I'm just starting to learn about missing data imputation methods, and I'm confused. In every introduction I've read, the author starts by describing listwise deletion and says that it's a bad idea because it reduces your N. They then explain methods you can use to fill in missing values so you can do your analysis with all your participants. That makes it sound like the purpose of imputation is to avoid throwing out other data points that you did observe.
Question 1: Is imputation useful only because it lets you use the values you observed? Or do the imputed values themselves improve the analysis?
For example, let's say I'm analyzing a repeated-measures dataset with a linear mixed model, and some participants are missing some timepoints. (Let's also say that the data are missing at random). Linear mixed models already work with incomplete data. Is doing imputation on the missing data points still appropriate, even though their missingness isn't causing me to throw out any other data?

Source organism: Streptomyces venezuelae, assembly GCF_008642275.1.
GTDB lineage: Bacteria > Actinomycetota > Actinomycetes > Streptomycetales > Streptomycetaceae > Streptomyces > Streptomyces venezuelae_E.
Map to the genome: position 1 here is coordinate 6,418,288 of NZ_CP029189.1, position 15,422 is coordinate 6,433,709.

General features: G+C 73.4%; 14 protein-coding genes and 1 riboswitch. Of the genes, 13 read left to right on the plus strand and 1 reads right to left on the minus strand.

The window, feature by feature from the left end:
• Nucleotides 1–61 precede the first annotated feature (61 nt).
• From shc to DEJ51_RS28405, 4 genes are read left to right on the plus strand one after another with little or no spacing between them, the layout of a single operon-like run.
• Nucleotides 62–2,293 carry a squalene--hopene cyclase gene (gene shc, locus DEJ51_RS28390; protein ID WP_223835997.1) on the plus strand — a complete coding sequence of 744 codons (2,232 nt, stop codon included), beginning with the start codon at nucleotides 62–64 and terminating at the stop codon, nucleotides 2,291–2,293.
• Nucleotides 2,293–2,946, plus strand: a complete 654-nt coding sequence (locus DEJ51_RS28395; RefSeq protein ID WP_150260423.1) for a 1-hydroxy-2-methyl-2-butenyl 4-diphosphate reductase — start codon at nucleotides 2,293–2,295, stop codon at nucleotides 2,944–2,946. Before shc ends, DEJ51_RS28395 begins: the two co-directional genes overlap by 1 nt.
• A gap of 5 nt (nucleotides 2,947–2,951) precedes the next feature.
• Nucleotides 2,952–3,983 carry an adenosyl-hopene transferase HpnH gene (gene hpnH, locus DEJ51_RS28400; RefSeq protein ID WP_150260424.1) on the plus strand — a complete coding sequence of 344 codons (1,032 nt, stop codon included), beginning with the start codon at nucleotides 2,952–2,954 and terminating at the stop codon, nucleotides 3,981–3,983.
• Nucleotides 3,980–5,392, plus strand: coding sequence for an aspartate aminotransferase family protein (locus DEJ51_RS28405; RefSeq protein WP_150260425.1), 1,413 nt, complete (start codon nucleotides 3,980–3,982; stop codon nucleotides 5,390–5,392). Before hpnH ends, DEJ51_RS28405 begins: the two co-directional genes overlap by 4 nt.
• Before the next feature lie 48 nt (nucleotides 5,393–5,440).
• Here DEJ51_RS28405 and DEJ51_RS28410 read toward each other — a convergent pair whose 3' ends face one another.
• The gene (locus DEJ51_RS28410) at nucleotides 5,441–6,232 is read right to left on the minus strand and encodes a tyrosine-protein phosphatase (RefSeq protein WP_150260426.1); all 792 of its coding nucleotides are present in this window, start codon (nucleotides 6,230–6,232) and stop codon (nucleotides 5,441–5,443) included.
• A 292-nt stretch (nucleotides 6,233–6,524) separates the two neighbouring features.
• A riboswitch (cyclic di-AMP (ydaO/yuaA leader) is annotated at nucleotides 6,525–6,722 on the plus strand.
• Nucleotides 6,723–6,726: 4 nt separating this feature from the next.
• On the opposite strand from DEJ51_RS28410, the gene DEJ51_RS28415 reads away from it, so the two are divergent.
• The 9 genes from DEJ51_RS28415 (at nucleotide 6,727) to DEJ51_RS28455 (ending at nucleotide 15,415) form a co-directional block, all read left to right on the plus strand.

Question 2: What happens if I use full information maximum likelihood to impute values for the missing data points? It seems like that does provide some additional information for my model -- I get to include the portion of the missing data points that can be inferred from other variables in my dataset, even if those variables aren't part of the model I'm testing. But is that actually legitimate?